The recall of peanut products linked to a salmonella scare has expanded. A peanut processing plant in Georgia is recalling all of the products it put out in the last two years after an FDA report claimed it distributed contaminated goods. The FDA has a list of all the products affected, and notes that the recalls thus far do not affect the ordinary peanut butter jars you'd find in a grocery store.
My post from last week looked at previous regulatory responses to recalls of contaminated products, the Consumer Product Safety Improvement Act in particular. The latest news on that issue comes from Walter Olson at Forbes. The law's sponsors in Congress--such as Henry Waxman--have attempted to compromise with the law's critics by allowing an exemption for children's apparel consisting entirely of fabric and ordinary children's books.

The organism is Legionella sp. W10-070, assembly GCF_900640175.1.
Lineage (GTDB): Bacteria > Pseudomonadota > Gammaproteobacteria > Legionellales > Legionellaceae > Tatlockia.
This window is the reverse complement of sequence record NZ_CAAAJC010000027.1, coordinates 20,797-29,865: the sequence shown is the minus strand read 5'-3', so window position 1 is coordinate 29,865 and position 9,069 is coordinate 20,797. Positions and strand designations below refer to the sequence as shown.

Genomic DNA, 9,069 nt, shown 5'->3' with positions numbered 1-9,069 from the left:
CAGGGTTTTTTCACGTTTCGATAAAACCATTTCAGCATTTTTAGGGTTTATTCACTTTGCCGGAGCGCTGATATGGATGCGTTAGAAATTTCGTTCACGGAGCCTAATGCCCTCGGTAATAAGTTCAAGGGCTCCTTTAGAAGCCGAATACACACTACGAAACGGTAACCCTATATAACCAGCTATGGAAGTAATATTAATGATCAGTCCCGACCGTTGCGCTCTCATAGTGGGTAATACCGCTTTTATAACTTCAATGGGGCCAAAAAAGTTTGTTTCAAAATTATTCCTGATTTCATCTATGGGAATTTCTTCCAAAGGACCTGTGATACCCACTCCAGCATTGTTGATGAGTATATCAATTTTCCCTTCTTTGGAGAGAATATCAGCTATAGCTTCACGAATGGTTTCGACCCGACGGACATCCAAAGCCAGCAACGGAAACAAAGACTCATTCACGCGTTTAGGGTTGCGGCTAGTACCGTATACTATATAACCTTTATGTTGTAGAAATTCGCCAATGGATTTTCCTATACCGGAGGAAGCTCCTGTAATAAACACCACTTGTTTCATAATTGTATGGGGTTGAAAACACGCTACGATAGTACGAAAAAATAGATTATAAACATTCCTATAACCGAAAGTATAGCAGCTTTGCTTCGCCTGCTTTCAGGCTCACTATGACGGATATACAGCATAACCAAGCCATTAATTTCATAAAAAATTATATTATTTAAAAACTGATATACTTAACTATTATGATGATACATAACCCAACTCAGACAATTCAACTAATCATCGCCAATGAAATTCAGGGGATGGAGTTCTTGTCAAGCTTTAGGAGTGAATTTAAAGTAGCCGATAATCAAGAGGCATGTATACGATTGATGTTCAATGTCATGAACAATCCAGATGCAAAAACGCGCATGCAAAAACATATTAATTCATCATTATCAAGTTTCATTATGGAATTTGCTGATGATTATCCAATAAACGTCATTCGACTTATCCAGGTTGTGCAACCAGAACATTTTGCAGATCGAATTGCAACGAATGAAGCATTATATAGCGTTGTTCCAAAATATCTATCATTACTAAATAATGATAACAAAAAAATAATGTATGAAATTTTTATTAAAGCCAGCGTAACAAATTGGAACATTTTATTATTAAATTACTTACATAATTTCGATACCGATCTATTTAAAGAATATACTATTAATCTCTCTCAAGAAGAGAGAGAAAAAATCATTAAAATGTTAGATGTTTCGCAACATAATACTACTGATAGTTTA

Olson argues that these exemptions don't go nearly far enough:
The semi-exemption for children's books--which would not extend to maps, birthday invitations, origami paper, homeschooling kits or drawing pads--is described by the congressmen at one point as covering books "that have no unusual components or materials beyond those of an ordinary book," and only a page later as covering books "that have no painted, plastic or metal components."
Apparently, as CPSIA critic Rick Woldenberg of Learning Resources Inc. has noted, it is not well known on Capitol Hill that ordinary children's books are often bound with staples